“Your name, your politics, your official .VOTE domain name,” the website says.

There are plenty of high-profile tales about politicians who don’t own the Internet domains bearing their own names, which has led all sorts of confusion and devilment.

Take the case of Republican presidential hopeful Carly Fiorina, the former Hewlett-Packard CEO. The website CarlyFiorina.org doesn’t take Internet users to her campaign website, but rather to a site that states: “Carly Fiorina failed to register this domain. So I’m using it to tell you how many people she laid off at Hewlett-Packard.”

To illustrate the point, the domain owner includes 30,000 frown-face symbols for the alleged number of people Fiorina laid off during her reign at HP.

Fiorina isn’t the only public figure to get cybersquatted. It’s also happened to Charlie Baker, Jeb Bush, Ted Cruz and Chris Christie. And they’re just a few of the prominent politicians who’ve fallen victim to the high-tech phenomenon.

JebBushforPresident.com is a site pushing same-sex marriage issues, not the political record of the former Florida governor hoping to be our next president. And ChrisChristie.net is a site run by a certified mortgage planning specialist, not the New Jersey governor who’s also running for president.

“This problem is not limited to national candidates; local elected officials in Massachusetts have left themselves open to cybersquatting by not owning their own name,” said Rick Gorka, a communications consultant and former aide to Mitt Romney.

Gorka said .VOTE aims “to prevent cybersquatting by only allowing the real person to register their name. No one else would be permitted to do so.”

For better or worse, cybersquatting is part of the new political landscape, a form of social media warfare that can resemble a never-ending political attack ad. Until someone pulls the plug on a particular domain, that is.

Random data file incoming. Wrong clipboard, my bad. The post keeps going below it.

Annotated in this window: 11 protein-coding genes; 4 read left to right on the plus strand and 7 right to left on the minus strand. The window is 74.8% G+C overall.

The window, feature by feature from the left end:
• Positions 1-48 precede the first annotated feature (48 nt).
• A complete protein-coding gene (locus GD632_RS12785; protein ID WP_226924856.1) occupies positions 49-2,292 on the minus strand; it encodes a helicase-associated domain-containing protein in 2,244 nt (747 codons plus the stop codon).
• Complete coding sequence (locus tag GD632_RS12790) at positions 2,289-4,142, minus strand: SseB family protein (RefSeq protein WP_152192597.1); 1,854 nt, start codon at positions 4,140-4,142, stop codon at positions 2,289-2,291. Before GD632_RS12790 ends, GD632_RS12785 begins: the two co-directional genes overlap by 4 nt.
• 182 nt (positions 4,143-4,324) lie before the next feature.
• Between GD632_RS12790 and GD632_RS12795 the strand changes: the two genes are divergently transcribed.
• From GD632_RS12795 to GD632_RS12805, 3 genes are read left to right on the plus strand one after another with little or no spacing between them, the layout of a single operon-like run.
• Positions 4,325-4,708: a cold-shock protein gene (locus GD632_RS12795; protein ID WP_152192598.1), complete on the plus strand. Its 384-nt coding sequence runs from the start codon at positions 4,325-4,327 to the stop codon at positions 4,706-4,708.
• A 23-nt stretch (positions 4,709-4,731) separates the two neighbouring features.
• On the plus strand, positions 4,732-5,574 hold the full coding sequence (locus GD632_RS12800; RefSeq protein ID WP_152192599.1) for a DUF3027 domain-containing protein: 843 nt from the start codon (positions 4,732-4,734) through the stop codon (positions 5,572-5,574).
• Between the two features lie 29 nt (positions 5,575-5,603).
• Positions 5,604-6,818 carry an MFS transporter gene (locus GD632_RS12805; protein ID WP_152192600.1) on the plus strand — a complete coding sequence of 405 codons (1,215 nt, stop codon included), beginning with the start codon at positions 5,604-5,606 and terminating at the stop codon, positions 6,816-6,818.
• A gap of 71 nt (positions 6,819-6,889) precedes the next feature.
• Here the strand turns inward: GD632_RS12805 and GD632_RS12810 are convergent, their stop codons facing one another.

“Both sides do it, of course,” Gorka said, referring to Democrats and Republicans. “It’s all fair game in the wild, wild west of online campaigning,” he added.

Meanwhile, Warren hopes .VOTE will become the online equivalent of “the Good Housekeeping Seal of Approval for political candidates,” he said. “Like the blue dot on Twitter,” he added. “We just released it a couple of months ago, so it’s going to take a couple of (election) cycles to catch on.”

The .VOTE domain is not just for politicians and political parties, however. States are also using the domain, including Alabama and Arizona, both of which have registered election websites with .VOTE.

“There’s a growing market,” Warren said.

Purchasing domain names is a key way for public figures to keep tabs on their public image, according to ABC News. For example, former New York City Mayor Michael Bloomberg preemptively bought over 400 domain names related to his name, ranging from Mikebloomberg2013.nyc to Bloombergistooshort.nyc, ABC reports.

New .vote domain name meant to cut confusion

ChrisChristie.net is a website run by a certified mortgage planning specialist, not the governor of New Jersey.